Con­tent should be targeted

Con­tent has long been king and, in this relationship-driven era of dig­i­tal mar­ket­ing, that crown has never mat­tered more. Adver­tis­ers and brands demand those unique, organic, content-driven expe­ri­ences. The top 20 per­cent were 43 per­cent more likely to be using con­tent tar­get­ing on their sites. Sim­i­larly, more than four in five were more likely to use data and automa­tion to steer deci­sion making.

Be wise—democratize

By democ­ra­tiz­ing your efforts, you’ll be tap­ping into experts in those niche pock­ets of your orga­ni­za­tion who, oth­er­wise, may not be part of the con­ver­sa­tion, but who can move the nee­dle in major ways. Top per­form­ers were 88 per­cent more likely to tap into other depart­ments for con­tri­bu­tions and expan­sions and, in exchange, those orga­ni­za­tions saw a lift in con­ver­sions from 2.6 per­cent to 4.3 per­cent. The take­away? Make your efforts inte­gral to everyone’s suc­cesses and day-to-day busi­ness processes, and you’ll have the kind of mean­ing­ful buy-in that dri­ves inno­va­tion and success.

But it goes fur­ther. The most suc­cess­ful brands auto­mate their efforts to ensure max­i­mize real-time effi­cien­cies. Top per­form­ers are 36 per­cent more likely to uti­lize automa­tion for test­ing and shar­ing wins. The ben­e­fits are clear. As I’ve said before, it’s irra­tional to think you, as a human mar­keter, can make the kind of real-time turns and mean­ing­ful con­sumer con­nec­tiv­ity that an auto­mated sys­tem can. Nat­u­rally, they need mar­keters keep­ing their fin­gers on the pulse of the cam­paign, but democ­ra­tiz­ing to the machine is incred­i­bly crit­i­cal to grow­ing rel­e­vance at scale.

Mobile mat­ters

The top 20 per­cent far out­shined the bot­tom 80 per­cent in the mobile bucket: more than four in five deemed mobile an impor­tant piece of their cross-channel mar­ket­ing efforts this year, ver­sus just two in three of the remain­ing orga­ni­za­tions. How much does it mat­ter? Lots. Nearly one in three respon­dents said 21–40 per­cent of traf­fic comes from mobile, includ­ing smart­phones, tablets, and apps, and 11 per­cent saw 41–60 per­cent from this source. And that number’s only going to increase.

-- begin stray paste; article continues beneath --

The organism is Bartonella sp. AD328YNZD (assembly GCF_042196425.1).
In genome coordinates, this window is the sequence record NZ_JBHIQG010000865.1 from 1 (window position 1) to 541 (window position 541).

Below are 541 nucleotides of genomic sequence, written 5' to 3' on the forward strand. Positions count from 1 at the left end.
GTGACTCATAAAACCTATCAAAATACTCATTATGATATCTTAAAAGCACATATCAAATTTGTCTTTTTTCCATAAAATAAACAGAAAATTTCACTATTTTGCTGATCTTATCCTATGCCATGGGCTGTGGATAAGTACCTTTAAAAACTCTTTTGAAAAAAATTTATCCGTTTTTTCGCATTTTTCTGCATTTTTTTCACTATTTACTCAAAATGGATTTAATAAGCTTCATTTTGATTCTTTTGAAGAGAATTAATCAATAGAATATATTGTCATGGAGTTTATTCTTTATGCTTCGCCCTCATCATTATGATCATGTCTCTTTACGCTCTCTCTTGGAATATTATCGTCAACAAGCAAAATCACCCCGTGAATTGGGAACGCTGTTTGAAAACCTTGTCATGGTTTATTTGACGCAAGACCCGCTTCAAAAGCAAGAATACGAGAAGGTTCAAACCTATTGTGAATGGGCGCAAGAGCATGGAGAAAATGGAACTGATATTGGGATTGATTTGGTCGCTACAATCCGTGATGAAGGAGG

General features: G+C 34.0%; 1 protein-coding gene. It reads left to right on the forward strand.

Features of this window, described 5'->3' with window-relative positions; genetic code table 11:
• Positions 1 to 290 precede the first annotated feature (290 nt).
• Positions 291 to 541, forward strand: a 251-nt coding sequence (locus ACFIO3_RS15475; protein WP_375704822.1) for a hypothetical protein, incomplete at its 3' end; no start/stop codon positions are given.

Start by look­ing at the num­bers you’ve got. Nearly half of all retail traf­fic comes from mobile so, if you’re an e-commerce site, you’ve likely already got some good data. Enhance it with geolo­ca­tion infor­ma­tion (one of the beau­ties of mobile mar­ket­ing) and serve up a rel­e­vant offer based on loca­tion and see where it takes you.

Finally, look at your exist­ing site. Is it mobile enabled? Do you need a com­ple­men­tary app? The sur­vey seems to say yes: mobile con­sumers spend four times as long in a tablet app and 2.5 times longer in a smart­phone app ver­sus a web­site on the same device. Con­cerned with crit­i­cal mass? Global app down­loads are set to hit 300 bil­lion by 2016. Everyone’s using them.

As in pre­vi­ous years, this com­pre­hen­sive sur­vey deliv­ered an in-depth look at a broad swath of indus­tries and orga­ni­za­tions, from the opti­miza­tion mature to the ad hoc testers. How­ever, it’s those top per­form­ers who are step­ping up their opti­miza­tion game and, like­wise, reap­ing the ben­e­fits in a big way. If there are hur­dles within your orga­ni­za­tion, now is the time to leap over, bust through or wow with your optimization-driven wins. What­ever it takes, it’s time to test, opti­mize, and personalize.

I’ll go even deeper into this when we look at Michael’s book and some of 20 com­pa­nies he tapped into for their prac­ti­cal approaches to lever­ag­ing data and inform­ing customer-centric designs—think power play­ers like Amer­i­can Express, Dell, Face­book, Google, High­tail, Saks Fifth Avenue, and the Wash­ing­ton Post. It’s excit­ing stuff—this is just the tip of the iceberg.